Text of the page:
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Large Fern Types For Your Garden

Cinnamon Fern

Native to Eastern North America, Cinnamon Fern (osmundastrum cinnamomeum) is a large, beautiful plant specimen that can increase to about 4 feet tall, with some specimens growing as high as 6 feet tall. Cinnamon types produce two distinct fronds. The most distinctive frond that the plant develops for reproduction, which gives the plant its namesake, is a tall cinnamon-colored plume that grows out of the center of the plant.

The other frond this plant produces is the more familiar rich green plant leaf that many are most familiar with when imagining plants. The plant also produces rhizomes that can be collected and cultivated into new plants if desired. These plants naturally grow in very water-rich environments, near streams, ponds, or swamps, and with soil that is very rich in organic matter. This plant needs to be in soil that is continuously moist, so to avoid needing to water the Cinnamon type constantly, place it near a natural source of water. The cinnamon type grow best in full shade or very light sunlight.

Ferns – Norfolk Botanical Garden

Royal Fern

Native to moisture-rich areas of Eastern North America, the Royal type (osmunda regalis) is a robust plant with bright green foliage that is also known as the 'flowering fern' due to its spring emergence, including a pink hue, while the fronds are often crowned with rust-brown flower tips. In the fall, the royal foliage will change to a reddened brown color.

This plant can grow up to 6 ft. in height and spread to about three ft. wide. This plant has high water demands and is best grown in very wet environments with well-draining soil. Sunlight requirements fall into the category of full shade to partial shade but will tolerate full sun with added moisture provided. It is also considered resistant to deer and rabbits. The Royal type is definitely worthy of its name and would be a regal addition to any moisture-rich area or waterfront in a garden.

Giant Ostrich Fern

Native to moisture-rich areas of North America, the Giant Ostrich type (Matteuccia struthiopteris) Is a large plant that grows to a height of 3-6 ft. and spreads equally as wide. Its common name is derived from the resemblance between its very showy foliage and the tail feathers of an ostrich. The initial fiddleheads of the developing foliage are edible if desired, and this plant thrives in wet, boggy soil that other plants tend to find intolerable. Preferring shade, the Ostrich type is a gorgeous addition and will bring a burst of life to any wet and shady area of a garden that would otherwise be a very glum space.

Ostrich Fern - 3.5 inch Pots (Minimum Quantity: 25 Plants)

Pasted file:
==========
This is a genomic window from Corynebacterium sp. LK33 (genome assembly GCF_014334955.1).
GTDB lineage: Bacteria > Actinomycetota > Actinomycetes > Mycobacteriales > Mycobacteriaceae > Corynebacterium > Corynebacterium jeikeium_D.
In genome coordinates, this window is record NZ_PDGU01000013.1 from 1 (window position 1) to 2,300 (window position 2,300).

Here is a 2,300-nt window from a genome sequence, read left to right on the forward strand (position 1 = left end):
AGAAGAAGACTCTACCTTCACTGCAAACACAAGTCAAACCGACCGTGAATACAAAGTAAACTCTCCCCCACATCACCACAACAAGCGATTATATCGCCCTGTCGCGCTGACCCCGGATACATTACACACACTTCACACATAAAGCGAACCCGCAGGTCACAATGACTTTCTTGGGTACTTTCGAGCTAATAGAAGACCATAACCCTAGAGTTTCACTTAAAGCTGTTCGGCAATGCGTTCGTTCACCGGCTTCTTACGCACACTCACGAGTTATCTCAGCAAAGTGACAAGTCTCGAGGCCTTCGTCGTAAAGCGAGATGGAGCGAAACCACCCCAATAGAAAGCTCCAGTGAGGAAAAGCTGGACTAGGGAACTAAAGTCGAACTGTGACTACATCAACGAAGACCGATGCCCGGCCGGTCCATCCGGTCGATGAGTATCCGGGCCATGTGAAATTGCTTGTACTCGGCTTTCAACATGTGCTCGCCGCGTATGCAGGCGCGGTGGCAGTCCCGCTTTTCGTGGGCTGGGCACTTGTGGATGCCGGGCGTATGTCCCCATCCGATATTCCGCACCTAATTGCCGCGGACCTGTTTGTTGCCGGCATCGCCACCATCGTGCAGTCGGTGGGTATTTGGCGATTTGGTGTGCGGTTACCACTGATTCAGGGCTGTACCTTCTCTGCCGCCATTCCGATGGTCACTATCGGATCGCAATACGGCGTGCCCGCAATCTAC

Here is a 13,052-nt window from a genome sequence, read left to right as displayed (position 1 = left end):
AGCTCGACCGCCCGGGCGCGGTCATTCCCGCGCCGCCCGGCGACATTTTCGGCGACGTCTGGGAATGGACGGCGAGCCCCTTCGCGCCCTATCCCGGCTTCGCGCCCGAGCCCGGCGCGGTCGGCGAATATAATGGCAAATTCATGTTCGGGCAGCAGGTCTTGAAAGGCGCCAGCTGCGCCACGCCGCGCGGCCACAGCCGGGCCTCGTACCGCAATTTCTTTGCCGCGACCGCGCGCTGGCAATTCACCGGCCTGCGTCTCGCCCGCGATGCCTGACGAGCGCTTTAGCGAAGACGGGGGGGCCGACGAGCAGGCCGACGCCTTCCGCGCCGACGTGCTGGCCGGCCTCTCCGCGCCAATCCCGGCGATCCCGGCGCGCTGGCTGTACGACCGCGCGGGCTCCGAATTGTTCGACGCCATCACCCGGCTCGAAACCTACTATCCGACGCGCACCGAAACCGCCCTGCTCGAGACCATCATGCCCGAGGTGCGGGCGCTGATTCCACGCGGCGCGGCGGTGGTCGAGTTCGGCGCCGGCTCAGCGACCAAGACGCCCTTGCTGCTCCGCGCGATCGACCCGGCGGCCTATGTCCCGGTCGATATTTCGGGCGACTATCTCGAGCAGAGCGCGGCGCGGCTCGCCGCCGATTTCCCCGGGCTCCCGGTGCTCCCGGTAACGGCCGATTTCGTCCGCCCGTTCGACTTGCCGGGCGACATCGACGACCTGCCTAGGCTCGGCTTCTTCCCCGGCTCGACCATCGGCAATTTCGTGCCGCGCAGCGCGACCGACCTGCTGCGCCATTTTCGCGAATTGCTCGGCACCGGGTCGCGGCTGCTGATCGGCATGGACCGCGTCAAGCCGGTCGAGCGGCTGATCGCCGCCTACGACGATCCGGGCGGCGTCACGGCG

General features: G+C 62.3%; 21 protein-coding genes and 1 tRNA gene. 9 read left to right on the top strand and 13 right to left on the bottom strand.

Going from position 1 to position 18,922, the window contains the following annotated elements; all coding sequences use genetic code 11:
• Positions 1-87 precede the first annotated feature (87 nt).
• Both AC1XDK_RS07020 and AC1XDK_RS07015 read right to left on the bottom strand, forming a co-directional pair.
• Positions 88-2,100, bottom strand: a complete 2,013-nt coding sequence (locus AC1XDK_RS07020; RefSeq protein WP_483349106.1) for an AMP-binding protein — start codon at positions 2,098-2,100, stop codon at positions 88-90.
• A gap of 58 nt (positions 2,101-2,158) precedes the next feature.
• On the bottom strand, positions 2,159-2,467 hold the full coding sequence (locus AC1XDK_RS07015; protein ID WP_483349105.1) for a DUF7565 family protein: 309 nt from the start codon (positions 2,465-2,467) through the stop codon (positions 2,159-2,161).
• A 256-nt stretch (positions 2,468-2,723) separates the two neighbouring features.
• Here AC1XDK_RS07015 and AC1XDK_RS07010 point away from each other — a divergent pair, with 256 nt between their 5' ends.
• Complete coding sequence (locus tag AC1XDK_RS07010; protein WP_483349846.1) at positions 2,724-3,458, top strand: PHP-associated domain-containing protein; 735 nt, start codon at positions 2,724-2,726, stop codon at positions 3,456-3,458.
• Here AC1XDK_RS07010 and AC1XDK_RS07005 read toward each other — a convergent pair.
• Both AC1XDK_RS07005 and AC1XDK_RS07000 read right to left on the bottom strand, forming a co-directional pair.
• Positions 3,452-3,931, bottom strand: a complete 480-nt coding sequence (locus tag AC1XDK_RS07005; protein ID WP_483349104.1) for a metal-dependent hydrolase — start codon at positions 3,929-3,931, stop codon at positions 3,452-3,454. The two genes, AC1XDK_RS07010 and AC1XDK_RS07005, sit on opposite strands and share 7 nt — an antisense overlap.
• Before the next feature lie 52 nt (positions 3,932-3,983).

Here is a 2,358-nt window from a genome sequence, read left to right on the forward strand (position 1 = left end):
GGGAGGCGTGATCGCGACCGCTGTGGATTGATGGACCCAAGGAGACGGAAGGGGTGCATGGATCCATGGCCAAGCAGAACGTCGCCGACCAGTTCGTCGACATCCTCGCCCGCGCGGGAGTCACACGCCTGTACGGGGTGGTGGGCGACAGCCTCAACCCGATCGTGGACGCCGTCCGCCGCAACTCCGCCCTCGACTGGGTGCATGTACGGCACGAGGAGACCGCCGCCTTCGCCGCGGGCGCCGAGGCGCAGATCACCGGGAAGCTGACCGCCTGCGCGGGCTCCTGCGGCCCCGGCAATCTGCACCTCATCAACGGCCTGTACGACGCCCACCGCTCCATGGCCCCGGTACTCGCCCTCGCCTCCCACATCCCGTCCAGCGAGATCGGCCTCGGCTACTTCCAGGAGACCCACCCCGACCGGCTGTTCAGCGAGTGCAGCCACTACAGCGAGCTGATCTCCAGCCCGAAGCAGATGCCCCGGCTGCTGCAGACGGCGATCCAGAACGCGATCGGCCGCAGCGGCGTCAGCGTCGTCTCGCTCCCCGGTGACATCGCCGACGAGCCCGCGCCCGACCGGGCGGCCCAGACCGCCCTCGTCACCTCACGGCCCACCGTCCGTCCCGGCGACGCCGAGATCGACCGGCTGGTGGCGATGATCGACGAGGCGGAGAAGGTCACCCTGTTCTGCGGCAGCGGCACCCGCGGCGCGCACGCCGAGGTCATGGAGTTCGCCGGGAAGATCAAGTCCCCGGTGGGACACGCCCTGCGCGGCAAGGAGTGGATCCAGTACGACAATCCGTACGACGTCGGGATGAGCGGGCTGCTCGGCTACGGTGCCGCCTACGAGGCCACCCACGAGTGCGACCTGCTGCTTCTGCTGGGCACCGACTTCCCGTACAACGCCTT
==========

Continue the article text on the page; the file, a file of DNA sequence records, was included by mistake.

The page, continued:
This plant will thrive in areas that would prove to be a challenge to fill in with other plants. To place the giant ostrich type in a drier or sunnier area of the garden, water allowances must be taken into consideration as the plant will still have very high water demands in spite of some claims that it is a drought-tolerant specimen. Compared to other ferns, it may be more tolerant of drought, but drought is relative, and for this water-loving family of plants, more is better when it comes to moisture.

Ostrich Fern - TN Nursery

Ostrich Fern

The Ostrich Fern is a large, deciduous fern with graceful, feathery fronds that resemble ostrich plumes. It is commonly found in moist woodland areas and is prized for its ornamental value. The plant is a magnificent and beneficial plant with several advantages in landscaping projects. The Tall and Lovely Ostrich Fern Ostrich Fern is an attractive dimorphic plant that gardeners use all year round to beautify their patches. In its nonfertile state, the plant grows to a height of 6 feet, the gorgeous fronds resembling plumes, hence the plant's name. In its fertile state, which occurs in the fall and early winter, it is much smaller. However, The shape is attractive, so it still provides pleasing shapes in a garden, even if that shape changes. The Different Phases of Ostrich Fern When nonfebrile, it is a rich, almost Kelly green, the arching fronds swooshing enticingly in the breeze. It contrasts with other blooming plants and serves as a color anchor in a garden of flowers. They're hardy, too, so you can plant them nearly anywhere to beautify a particular place. Although they aren't green and sweeping in the winter, they're still attractive as they survive the cold and snow while the perennials sleep until spring. First, Ostrich Fern's extensive root system is an excellent soil stabilizer, and the other plants in the garden will benefit thereby because its roots prevent erosion and nutrient loss in the soil. Second, they are a boon to various garden-dwelling wildlife. Several species of butterflies and beneficial insects rely on plants like it for shelter and as a place for egg laying and pupae maturation. Perhaps best of all, although fiddleheads are a delicacy for people when cooked, animals don't like their taste. So, you won't have to worry about rabbits, deer, and other woodland creatures venturing into the garden for a snack. The Serenity Of Ostrich Fern Feng shui practitioners rely on it to bring harmony to a dwelling and the adjacent garden. The way it morphs back into a verdant, thriving plant after being so much smaller throughout the winter also indicates a symbolism of new beginnings.

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